Lenny Emanuel pays a pictorial ode to rocks by capturing some of the beautiful stone buildings in the city

We found Lenny Emanuel to be an old style Hyderabadi. Unwaveringly courteous, he is a man of few words but formidable charm.

His enthusiasm for the city came across not in words, but, in the photographs that he has shot over the years and was kind enough to share.

In his case a picture is definitely worth a thousand words.

The family business in photography started in 1850s when his grandfather came with French troops from Pondicherry. “My father, who took over from grandfather, was with the Nizam’s government and started with taking photographs of the Nizam-Sagar dam construction. Then my brother and I took over. The city has given us a lot and we have seen it grow.”

Of the changing landscape that has accompanied the city’s growth he says, “I remember the days when it was full of beautiful rocks. My photographer friends from places like Mumbai would come here enthralled, to take photos of the rocks. Now all those rocks are gone. There is nothing to say, except that they are destroying the city, its rocks and heritage. I can only share the photographs of how beautiful the rocks as well as our stone buildings are.”

The photographs speak volumes of a time when respect underwrote our interaction with nature.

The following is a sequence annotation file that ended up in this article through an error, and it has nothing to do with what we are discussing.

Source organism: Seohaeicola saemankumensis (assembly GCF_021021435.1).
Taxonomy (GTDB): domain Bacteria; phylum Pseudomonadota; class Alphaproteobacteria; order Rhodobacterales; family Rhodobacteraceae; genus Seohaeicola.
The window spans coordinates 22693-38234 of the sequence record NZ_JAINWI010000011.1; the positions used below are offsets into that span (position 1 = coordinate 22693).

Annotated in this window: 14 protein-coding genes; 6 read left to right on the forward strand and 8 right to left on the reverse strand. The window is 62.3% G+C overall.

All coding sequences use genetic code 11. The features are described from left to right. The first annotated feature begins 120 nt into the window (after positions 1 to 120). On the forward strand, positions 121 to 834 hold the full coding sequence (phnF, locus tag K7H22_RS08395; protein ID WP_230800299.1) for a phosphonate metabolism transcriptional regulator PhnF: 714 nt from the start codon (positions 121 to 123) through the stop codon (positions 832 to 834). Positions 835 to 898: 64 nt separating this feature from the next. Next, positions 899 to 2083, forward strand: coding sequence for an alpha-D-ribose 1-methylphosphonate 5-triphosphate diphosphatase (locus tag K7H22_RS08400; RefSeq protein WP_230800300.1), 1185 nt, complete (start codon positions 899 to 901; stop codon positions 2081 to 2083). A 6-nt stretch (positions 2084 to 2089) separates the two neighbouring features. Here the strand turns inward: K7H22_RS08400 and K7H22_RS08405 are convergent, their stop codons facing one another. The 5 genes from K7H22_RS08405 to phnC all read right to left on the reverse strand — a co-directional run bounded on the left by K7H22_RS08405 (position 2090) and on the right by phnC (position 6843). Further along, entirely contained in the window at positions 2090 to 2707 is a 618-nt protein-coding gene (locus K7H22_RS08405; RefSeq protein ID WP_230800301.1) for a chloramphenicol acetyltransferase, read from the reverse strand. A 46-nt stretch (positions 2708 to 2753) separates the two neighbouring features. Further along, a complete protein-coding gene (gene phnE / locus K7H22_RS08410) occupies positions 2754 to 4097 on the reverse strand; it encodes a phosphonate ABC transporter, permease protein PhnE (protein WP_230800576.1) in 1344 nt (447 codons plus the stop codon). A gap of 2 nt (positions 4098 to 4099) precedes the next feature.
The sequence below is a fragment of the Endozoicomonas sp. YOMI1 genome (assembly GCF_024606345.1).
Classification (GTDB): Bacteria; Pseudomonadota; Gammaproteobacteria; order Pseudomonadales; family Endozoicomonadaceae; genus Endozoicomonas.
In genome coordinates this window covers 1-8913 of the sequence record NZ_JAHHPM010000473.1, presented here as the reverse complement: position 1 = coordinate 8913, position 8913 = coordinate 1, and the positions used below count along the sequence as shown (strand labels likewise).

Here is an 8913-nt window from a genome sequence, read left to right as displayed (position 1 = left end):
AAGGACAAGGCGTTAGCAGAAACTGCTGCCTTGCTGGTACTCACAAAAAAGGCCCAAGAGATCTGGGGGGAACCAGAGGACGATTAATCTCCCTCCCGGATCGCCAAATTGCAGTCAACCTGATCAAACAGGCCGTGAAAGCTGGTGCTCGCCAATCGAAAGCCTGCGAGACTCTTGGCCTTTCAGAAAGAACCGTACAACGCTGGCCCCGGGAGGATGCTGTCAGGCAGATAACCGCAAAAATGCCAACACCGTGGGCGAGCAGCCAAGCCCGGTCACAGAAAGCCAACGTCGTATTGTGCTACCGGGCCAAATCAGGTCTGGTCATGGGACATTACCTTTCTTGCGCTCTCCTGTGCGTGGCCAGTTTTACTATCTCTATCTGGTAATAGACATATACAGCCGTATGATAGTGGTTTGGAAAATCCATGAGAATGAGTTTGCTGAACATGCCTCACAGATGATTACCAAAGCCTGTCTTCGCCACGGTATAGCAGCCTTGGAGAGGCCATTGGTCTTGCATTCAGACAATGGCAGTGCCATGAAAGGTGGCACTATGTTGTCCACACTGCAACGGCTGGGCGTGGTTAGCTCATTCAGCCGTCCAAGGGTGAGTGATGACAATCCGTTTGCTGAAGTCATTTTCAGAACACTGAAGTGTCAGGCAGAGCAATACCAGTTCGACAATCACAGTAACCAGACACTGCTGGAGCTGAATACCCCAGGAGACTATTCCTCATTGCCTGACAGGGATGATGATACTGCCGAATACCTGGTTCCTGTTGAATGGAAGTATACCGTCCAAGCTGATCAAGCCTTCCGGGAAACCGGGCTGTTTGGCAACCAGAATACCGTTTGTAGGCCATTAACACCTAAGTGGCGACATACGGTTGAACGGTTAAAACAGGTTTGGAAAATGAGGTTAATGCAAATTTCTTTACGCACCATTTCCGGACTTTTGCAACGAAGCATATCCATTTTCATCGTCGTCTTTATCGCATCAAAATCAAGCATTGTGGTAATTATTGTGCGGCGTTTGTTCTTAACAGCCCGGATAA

Even when the rocks were broken and used, there was craftsmanship, great finesse. Every part of the rock was carefully used. As pillars, slabs, floors, building material, ornamentation etc. “Each stone was cut to the exact dimensions. Now they are just cut anyhow and cement is put in between. The old craft is lost and the craftsmen are lost.” Now we blast/drill/break the rocks and grind them into cement, it is a complete brutalisation.

The ability to develop the city with respect for its physical heritage and ecological allies seems to be lost.

Even now we have stunning rock formations that lend our city a unique character and beauty, that could captivate tourists and residents alike with the breathtaking visuals that they create, that could become fulcrum rock climbing destinations, that could continue to serve the centuries old invaluable ecological role that they have played, continue to be the strongest physical markers of home for Hyderabadis, be the bedrock of our beautiful buildings, provide lung space to our growing city in the form of rock parks...

Any reasonable reckoning with all this would include the rocks as inalienably valuable in the planning of the city.

(Uma Magal is a documentary filmmaker, writer and teacher. This is the 24th in a series of articles based on research for a documentary on the rocks of Hyderabad.)